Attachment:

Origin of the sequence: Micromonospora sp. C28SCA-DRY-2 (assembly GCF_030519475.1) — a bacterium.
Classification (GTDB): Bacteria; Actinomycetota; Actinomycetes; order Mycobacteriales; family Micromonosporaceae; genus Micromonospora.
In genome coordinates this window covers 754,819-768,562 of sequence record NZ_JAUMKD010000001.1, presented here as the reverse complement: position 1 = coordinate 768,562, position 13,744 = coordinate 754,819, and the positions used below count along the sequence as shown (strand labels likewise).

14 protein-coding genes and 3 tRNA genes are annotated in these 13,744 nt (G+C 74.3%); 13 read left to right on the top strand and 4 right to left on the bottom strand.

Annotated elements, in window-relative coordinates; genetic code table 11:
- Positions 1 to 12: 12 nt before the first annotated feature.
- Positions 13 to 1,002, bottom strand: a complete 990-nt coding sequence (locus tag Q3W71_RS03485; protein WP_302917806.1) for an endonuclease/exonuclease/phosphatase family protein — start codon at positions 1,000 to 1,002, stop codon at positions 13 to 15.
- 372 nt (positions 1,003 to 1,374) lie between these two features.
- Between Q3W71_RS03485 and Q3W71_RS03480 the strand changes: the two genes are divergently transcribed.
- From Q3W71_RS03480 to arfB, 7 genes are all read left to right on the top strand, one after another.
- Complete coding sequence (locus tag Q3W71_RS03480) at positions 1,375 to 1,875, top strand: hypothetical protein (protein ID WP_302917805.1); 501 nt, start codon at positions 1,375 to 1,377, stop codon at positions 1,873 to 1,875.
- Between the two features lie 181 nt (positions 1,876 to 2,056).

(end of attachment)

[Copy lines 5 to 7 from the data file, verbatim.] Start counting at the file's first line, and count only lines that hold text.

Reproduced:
Annotated elements, in window-relative coordinates; genetic code table 11:
- Positions 1 to 12: 12 nt before the first annotated feature.
- Positions 13 to 1,002, bottom strand: a complete 990-nt coding sequence (locus tag Q3W71_RS03485; protein WP_302917806.1) for an endonuclease/exonuclease/phosphatase family protein — start codon at positions 1,000 to 1,002, stop codon at positions 13 to 15.